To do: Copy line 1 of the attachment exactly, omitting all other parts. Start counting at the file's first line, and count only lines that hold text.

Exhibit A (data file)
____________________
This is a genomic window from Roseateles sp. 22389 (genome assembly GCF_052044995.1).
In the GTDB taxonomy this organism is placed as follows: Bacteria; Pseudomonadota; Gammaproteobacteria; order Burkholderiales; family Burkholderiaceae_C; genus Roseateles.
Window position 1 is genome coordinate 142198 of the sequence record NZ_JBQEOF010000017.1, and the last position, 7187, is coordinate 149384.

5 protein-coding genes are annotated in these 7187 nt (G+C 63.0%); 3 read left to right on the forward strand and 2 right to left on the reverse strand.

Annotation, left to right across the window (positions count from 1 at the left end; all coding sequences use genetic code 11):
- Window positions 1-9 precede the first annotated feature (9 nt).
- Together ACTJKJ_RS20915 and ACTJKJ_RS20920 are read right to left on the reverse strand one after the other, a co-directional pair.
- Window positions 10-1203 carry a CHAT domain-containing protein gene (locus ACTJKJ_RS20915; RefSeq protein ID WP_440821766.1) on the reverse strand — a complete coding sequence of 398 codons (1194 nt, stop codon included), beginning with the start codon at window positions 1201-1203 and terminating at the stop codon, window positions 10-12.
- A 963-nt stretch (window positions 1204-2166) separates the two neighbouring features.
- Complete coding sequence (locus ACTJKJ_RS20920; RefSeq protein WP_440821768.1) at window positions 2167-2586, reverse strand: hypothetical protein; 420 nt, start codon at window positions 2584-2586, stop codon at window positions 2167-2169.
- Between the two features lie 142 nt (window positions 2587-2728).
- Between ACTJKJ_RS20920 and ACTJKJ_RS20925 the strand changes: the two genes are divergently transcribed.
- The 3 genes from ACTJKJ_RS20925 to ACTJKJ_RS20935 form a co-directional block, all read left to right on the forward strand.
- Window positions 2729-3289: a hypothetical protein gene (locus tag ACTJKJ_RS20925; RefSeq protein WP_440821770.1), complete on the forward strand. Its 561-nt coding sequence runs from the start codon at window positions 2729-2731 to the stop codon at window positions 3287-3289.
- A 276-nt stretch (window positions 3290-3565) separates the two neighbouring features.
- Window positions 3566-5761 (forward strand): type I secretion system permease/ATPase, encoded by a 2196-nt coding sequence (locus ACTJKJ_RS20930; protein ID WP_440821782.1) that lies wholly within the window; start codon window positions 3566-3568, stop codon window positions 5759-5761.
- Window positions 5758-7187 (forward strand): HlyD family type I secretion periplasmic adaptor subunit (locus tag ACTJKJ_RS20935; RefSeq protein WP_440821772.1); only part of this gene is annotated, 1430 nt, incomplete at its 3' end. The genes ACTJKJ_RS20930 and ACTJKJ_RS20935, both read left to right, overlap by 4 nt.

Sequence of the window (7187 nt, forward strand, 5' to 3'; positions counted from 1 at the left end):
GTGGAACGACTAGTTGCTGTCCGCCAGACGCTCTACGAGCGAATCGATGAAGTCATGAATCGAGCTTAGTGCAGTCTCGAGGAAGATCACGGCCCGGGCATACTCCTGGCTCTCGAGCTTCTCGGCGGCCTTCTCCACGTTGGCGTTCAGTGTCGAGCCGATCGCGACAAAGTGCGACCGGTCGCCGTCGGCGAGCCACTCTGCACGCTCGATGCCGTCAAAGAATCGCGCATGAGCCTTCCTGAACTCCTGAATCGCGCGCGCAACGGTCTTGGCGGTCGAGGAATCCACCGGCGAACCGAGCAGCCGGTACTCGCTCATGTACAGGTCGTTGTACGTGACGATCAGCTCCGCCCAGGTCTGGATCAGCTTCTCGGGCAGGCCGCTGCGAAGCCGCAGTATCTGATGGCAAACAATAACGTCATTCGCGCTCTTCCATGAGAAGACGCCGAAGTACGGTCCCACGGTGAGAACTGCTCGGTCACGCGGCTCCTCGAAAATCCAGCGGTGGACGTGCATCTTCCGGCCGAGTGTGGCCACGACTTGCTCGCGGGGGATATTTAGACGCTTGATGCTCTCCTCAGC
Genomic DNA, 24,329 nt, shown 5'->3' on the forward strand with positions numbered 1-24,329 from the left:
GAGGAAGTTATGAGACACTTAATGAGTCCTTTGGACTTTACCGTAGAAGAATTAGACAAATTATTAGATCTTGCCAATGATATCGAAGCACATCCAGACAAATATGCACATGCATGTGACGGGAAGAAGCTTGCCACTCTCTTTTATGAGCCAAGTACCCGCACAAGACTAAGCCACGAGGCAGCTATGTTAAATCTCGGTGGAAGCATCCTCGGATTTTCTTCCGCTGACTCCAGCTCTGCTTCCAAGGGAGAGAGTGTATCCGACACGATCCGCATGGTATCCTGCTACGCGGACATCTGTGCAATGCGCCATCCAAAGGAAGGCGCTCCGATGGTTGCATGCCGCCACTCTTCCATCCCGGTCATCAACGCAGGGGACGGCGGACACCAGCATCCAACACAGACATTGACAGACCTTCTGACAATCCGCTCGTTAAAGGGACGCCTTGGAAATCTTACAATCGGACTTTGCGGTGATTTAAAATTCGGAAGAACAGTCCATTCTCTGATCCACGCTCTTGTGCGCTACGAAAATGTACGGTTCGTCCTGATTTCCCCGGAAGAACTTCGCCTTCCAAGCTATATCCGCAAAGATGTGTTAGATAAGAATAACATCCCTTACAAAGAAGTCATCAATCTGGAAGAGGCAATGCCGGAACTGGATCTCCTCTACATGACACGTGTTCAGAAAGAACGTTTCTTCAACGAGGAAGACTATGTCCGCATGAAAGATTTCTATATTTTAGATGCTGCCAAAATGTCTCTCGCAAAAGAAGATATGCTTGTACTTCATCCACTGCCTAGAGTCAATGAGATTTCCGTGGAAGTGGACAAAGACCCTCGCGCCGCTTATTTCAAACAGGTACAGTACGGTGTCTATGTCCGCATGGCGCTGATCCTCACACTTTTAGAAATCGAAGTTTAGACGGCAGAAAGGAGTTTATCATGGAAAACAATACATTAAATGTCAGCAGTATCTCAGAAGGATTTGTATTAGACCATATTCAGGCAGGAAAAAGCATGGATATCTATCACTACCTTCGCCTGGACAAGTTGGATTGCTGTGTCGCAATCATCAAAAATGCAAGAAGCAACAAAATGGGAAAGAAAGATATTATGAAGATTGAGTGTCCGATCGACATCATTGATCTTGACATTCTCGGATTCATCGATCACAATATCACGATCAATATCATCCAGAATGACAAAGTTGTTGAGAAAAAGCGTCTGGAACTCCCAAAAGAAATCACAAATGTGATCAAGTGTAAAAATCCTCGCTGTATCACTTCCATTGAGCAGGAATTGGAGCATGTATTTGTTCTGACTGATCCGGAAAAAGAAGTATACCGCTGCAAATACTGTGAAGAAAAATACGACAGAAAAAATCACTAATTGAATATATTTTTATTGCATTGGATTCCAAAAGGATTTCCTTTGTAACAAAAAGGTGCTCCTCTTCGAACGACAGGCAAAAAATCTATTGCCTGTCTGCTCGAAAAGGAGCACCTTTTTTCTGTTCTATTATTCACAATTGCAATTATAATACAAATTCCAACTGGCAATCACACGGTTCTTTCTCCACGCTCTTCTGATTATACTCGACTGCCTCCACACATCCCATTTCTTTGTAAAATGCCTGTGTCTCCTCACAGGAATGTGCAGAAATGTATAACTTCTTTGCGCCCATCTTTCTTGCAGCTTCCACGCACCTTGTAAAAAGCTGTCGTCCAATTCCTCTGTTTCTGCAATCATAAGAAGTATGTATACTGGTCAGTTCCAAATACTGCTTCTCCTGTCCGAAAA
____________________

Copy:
This is a genomic window from Roseateles sp. 22389 (genome assembly GCF_052044995.1).